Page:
Downham History, Family Crest & Coats of Arms
The lineage of the name Downham begins with the Anglo-Saxon tribes in Britain. It is a result of when they lived in the parish of Dunham, in the county of Norfolk. The place-name is made up of two old English elements: dun, which is a word for hill; and ham, which means home. The translation of the name is home on the hill.
Early Origins of the Downham family
The surname Downham was first found in Norfolk at Downham Market, often referred to as Downham, a town and civil parish. The place dates back to c. 1050 and was listed later in 1086 in the Domesday Book as Dunham. However, there are several more listings of the place name including Little Downham in Cambridgeshire, Downham, Lancashire and Downham, Essex.
Wilmslow in Cheshire was an ancient family seat for the family. "The church is a handsome and very ancient structure in the decorated and later English styles, with a square tower; it comprises a nave, chancel, and two aisles, of which the east end of one and the west end of the other are inclosed as sepulchral chapels, for the families of Dunham and Trafford." 
Downham Estate is a housing estate in Downham, south east London named in honour of Lord Downham, who was chairman of the London County Council between 1919-1920.
Downham Hall is an English country house in Downham, Lancashire, but this estate was never held by anyone with the family name.
Early History of the Downham family
This web page shows only a small excerpt of our Downham research. Another 153 words (11 lines of text) covering the years 1190, 1332, 1511, 1577, 1561, 1577, 1579, 1634, 1561, 1585 and 1652 are included under the topic Early Downham History in all our PDF Extended History products and printed products wherever possible.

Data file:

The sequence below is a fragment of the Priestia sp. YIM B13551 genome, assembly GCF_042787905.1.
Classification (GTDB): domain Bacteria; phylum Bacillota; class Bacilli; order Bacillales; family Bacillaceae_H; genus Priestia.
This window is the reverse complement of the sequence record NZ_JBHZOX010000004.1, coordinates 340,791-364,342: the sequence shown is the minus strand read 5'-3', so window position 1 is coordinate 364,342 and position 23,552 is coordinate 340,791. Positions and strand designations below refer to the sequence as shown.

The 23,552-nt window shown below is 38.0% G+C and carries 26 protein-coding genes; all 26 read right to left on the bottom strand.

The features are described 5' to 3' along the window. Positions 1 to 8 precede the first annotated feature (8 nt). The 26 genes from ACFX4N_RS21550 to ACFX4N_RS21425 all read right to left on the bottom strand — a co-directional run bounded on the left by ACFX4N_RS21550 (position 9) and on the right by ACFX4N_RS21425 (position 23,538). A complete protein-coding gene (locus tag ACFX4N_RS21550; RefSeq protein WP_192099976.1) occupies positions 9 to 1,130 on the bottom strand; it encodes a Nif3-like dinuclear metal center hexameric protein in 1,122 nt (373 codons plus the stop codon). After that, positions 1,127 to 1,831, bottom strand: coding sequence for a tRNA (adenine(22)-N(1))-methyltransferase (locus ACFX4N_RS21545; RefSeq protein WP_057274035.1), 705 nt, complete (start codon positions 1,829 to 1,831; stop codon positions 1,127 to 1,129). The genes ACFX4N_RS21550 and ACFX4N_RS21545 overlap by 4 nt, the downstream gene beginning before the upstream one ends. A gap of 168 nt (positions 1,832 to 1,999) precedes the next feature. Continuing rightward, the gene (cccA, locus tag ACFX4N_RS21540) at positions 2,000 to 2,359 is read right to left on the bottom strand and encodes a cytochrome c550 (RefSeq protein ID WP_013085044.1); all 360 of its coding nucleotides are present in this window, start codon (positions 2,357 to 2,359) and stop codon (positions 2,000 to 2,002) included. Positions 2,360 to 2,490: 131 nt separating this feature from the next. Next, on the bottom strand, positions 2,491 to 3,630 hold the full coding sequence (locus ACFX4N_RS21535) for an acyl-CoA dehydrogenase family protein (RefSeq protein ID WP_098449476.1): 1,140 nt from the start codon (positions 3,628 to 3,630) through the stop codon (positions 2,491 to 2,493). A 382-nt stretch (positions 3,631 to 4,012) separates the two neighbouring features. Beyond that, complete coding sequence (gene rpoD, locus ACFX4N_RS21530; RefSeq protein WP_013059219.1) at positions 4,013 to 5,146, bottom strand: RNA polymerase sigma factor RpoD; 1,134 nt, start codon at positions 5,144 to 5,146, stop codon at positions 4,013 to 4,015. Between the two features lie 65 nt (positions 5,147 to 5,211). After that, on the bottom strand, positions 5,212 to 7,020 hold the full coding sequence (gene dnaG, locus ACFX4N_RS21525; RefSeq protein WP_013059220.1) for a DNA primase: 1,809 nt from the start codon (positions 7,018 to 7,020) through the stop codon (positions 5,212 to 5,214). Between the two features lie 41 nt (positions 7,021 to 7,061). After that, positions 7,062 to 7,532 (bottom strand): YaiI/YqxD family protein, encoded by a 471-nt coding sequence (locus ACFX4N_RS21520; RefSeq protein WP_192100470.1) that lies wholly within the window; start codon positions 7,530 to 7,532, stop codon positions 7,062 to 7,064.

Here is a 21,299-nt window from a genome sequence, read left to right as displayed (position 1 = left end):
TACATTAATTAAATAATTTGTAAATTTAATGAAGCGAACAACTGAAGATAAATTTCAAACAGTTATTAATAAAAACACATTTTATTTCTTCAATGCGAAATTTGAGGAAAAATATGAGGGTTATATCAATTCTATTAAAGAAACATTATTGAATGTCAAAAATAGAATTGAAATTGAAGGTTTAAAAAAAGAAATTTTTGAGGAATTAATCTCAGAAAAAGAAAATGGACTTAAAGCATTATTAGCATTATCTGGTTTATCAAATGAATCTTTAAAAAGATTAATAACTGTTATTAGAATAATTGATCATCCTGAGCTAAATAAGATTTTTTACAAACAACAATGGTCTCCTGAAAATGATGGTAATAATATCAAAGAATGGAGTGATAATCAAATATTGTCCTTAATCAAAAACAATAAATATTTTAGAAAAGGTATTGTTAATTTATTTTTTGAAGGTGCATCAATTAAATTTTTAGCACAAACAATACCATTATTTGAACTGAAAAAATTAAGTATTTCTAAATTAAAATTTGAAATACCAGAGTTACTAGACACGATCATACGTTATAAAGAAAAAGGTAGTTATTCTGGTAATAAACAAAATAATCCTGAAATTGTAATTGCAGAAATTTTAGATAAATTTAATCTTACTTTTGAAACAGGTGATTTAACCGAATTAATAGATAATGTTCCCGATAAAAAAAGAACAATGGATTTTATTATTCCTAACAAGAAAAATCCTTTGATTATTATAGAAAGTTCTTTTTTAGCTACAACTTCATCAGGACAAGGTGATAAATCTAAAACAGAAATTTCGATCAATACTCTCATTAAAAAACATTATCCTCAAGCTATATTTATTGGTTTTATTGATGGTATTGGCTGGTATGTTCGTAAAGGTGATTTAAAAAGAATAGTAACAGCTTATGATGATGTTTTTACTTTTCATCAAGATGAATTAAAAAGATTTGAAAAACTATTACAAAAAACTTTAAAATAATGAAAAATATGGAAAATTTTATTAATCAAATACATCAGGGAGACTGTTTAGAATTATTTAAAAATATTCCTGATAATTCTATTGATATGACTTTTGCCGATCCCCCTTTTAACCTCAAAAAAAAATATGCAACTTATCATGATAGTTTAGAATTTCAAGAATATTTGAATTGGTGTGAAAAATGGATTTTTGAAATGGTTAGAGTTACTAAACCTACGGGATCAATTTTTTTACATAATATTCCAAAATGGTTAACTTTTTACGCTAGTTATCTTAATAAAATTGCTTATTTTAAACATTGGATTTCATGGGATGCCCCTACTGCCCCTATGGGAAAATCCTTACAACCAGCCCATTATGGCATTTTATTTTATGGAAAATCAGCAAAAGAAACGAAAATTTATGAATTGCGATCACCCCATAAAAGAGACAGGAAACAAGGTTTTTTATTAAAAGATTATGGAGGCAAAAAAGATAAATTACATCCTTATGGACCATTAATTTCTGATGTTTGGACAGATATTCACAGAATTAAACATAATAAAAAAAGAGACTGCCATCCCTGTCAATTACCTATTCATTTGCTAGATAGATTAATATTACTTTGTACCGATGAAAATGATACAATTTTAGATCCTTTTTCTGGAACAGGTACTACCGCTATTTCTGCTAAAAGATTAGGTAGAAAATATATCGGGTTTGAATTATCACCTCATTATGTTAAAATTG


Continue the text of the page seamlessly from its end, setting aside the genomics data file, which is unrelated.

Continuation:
Downham Spelling Variations
Only recently has spelling become standardized in the English language. As the English language evolved in the Middle Ages, the spelling of names changed also. The name Downham has undergone many spelling variations, including Dunham, Dunnam, Downham, Dounham, Downnam and others.
Early Notables of the Downham family (pre 1700)
Distinguished members of the family include William Downham (1511-1577) chaplain to Princess Elizabeth, Bishop of Chester (1561-1577.)
William Damon or Daman was one of Queen Elizabeth's musicians and is probably the earliest composer who set the Psalms in the vernacular to part-music. His work appeared first in 1579, printed by John Day. 
George Downham or Downame (d. 1634), was...
Another 58 words (4 lines of text) are included under the topic Early Downham Notables in all our PDF Extended History products and printed products wherever possible.
Migration of the Downham family to Ireland
Some of the Downham family moved to Ireland, but this topic is not covered in this excerpt. More information about their life in Ireland is included in all our PDF Extended History products and printed products wherever possible.
Downham migration to the United States +
To escape the unstable social climate in England of this time, many families boarded ships for the New World with the hope of finding land, opportunity, and greater religious and political freedom. Although the voyages were expensive, crowded, and difficult, those families that arrived often found greater opportunities and freedoms than they could have experienced at home. Many of those families went on to make significant contributions to the rapidly developing colonies in which they settled. Early North American records indicate many people bearing the name Downham were among those contributors: